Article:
Amnesty International is concerned that in Tajikistan detainees’ access to a lawyer is routinely restricted, especially during the initial period of detention and investigation when detainees are at a particularly high risk of torture and other ill-treatment, as well as other forms of unlawful pressure. By law, detainees are entitled to a lawyer as soon as they are detained, but in practice they are often denied access to their lawyers for days, sometimes first seeing them at remand hearings. Moreover, lawyers in Tajikistan continue to report that they are sometimes required to obtain prior permission (in writing) from certain police inspectors in order to see their clients due to the Ministry of Internal Affairs (MIA) undisclosed internal directives regulating communication between defence lawyers and detainees. These directives contradict both national and international laws which provide that detainees must have prompt access to a lawyer of their choice. Such restrictions on access to lawyers are particularly prevalent in detention facilities run by the State Committee for National Security and specialized MIA departments. Detainees held in these places are at particular risk of human rights violations, and of being compelled to make statements incriminating themselves and others.


Despite the welcome introduction of a three-year witness protection programme in November 2012, people who speak out about torture and other ill-treatment continue to face reprisals from law enforcement officials.

Since July 2013, there have been at least four cases where detainees, including one who was a child, complained to their lawyers or relatives or the authorities about torture and other ill-treatment only to be subjected to further ill-treatment by law enforcement officials in an apparent attempt to silence them. As a result, they decided against seeking redress. These instances of torture or other ill-treatment took place in detention facilities under the jurisdiction of Ministry of Internal Affairs, the State Committee of National Security and Ministry of Justice.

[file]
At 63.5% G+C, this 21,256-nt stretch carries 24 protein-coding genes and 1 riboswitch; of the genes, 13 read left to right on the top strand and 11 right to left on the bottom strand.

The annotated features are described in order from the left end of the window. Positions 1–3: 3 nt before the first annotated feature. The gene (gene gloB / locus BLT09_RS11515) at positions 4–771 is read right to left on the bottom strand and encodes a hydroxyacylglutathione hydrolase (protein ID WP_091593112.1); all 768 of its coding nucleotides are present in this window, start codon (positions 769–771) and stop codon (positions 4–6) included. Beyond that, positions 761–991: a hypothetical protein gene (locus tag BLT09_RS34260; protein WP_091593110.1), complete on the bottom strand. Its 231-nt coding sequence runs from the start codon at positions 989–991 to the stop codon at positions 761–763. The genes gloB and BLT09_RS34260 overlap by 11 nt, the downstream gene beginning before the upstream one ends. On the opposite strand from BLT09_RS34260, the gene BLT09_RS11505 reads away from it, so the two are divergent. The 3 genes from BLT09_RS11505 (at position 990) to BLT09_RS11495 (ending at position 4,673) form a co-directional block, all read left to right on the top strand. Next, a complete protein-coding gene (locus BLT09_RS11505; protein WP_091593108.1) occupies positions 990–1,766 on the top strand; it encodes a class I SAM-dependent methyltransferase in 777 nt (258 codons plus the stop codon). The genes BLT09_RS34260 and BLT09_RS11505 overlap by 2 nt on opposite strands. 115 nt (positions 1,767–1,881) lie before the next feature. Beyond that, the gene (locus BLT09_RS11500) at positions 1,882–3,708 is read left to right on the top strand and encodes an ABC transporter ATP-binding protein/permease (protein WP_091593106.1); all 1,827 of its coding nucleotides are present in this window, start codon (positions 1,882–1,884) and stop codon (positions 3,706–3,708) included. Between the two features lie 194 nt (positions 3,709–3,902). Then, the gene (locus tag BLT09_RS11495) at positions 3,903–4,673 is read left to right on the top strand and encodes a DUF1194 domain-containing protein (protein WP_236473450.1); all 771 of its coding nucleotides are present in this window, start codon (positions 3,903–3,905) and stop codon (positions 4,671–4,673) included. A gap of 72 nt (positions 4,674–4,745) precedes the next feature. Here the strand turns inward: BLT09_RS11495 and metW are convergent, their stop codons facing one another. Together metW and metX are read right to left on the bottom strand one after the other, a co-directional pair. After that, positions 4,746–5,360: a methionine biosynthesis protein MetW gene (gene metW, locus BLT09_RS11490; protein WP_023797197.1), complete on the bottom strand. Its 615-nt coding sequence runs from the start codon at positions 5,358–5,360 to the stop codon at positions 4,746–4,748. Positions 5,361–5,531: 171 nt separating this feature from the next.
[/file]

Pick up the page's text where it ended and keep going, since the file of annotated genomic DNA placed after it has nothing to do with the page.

These four cases are illustrative of the overall pattern that Amnesty International has documented over the past three years in Tajikistan where torture and other ill-treatment is used not only to extract “confessions” or as a means of extortion, but also to silence those who seek redress.

The lack of impartial, thorough and effective investigations into allegations of torture and other illtreatment and the ineffectiveness of the existing witness protection programme, all result in the lack of redress for victims of torture and other ill-treatment, and a failure to bring the perpetrators to justice.


In recent years, increasing numbers of people in prisons have attempted to challenge impunity for gross violations of their human rights by prison officials. Such attempts appear to have led to more reprisals against them. The correction facility 3/3 in Khujand, in particular, has become notorious for frequent allegations of intimidation of inmates by the prison staff, including beatings and arbitrary solitary confinement, lack of medical treatment for serious injuries, and fabrication of new charges in order to thus prolong incarceration of complainants. Many of these allegations specifically concern men who had raised allegations of torture and other ill-treatment used against Hamza Ikromzoda prior to his death in September 2012, in their previous place of imprisonment in Dushanbe.


In July 2012, clashes between government forces and armed groups took place in Khorog, Gorno-Badakhstan Autonomous Region (GBAO). In some of the most intense fighting since the end of the 1992-1997 civil war in Tajikistan, a government military operation was launched against forces loyal to the deputy commander of the Ishkashim border unit, former civil war field commander and opposition leader Tolib Ayombekov. Government security officials claim that the military operation targeted “criminals associated with militant groups in Afghanistan”. Subsequent monitoring carried out by “Civic Solidarity” the Helsinki Foundation on Human Rights with a group of Tajikistani NGOs in February and March 2013, looking into the events of July 2012, highlighted the lack of necessary steps taken to protect the general population during the military operations, which resulted in injuries to and deaths of members of the general population. The NGOs carrying out this monitoring estimated that some 20 members of the general population were killed and some 40 wounded during the events.